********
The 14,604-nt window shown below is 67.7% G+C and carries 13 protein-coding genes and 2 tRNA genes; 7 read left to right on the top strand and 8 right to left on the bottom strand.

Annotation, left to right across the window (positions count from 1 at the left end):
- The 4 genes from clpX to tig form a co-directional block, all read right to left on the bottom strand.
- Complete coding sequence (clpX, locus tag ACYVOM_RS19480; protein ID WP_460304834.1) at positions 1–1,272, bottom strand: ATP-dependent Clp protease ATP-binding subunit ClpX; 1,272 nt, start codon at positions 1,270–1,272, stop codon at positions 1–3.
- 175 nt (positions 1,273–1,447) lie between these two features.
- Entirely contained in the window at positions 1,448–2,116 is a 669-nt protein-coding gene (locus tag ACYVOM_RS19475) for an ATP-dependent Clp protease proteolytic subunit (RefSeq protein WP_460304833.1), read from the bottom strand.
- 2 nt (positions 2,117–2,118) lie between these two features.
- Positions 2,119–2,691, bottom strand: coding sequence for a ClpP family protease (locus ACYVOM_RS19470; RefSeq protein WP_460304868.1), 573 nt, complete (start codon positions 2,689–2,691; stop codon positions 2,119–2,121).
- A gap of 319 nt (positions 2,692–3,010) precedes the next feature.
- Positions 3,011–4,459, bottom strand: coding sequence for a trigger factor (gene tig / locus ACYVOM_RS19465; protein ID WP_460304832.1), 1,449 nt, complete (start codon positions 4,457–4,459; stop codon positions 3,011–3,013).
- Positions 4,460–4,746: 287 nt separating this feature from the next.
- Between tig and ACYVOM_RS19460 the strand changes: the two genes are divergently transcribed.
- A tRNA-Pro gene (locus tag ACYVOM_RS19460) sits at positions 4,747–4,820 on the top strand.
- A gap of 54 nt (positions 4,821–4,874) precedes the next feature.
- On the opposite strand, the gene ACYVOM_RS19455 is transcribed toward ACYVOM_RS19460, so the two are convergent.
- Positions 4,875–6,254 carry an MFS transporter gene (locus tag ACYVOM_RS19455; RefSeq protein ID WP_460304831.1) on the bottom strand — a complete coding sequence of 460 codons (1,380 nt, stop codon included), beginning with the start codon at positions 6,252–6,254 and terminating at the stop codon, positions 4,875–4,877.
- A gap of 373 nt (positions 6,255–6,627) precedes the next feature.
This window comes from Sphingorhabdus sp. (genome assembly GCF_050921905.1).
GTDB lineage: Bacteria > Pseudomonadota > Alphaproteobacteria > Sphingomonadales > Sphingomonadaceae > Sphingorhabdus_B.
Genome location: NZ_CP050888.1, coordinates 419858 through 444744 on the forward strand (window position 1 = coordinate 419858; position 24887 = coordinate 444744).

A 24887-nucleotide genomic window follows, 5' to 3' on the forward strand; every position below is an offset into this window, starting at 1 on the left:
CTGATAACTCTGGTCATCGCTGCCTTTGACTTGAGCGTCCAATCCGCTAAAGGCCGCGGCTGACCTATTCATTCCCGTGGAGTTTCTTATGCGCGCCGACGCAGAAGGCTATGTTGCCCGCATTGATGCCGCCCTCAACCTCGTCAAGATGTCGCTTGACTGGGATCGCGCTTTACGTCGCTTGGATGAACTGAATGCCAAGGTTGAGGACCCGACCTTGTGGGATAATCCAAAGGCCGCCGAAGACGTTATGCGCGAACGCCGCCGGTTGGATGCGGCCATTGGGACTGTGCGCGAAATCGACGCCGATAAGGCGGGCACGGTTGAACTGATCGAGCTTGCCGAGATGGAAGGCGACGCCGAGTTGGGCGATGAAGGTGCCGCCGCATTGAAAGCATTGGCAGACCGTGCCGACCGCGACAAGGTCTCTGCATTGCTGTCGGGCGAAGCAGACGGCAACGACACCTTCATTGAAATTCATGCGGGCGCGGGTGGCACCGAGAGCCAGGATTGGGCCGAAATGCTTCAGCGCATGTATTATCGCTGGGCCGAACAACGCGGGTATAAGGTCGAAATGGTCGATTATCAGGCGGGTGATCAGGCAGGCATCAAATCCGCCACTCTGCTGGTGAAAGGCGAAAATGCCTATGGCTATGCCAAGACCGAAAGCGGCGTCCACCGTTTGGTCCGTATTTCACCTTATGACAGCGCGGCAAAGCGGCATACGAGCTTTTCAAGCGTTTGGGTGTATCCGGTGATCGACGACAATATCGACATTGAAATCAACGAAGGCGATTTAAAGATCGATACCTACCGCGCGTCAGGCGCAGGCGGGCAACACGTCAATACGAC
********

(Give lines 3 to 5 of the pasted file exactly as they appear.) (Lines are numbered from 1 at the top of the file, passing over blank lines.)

- The 4 genes from clpX to tig form a co-directional block, all read right to left on the bottom strand.
- Complete coding sequence (clpX, locus tag ACYVOM_RS19480; protein ID WP_460304834.1) at positions 1–1,272, bottom strand: ATP-dependent Clp protease ATP-binding subunit ClpX; 1,272 nt, start codon at positions 1,270–1,272, stop codon at positions 1–3.
- 175 nt (positions 1,273–1,447) lie between these two features.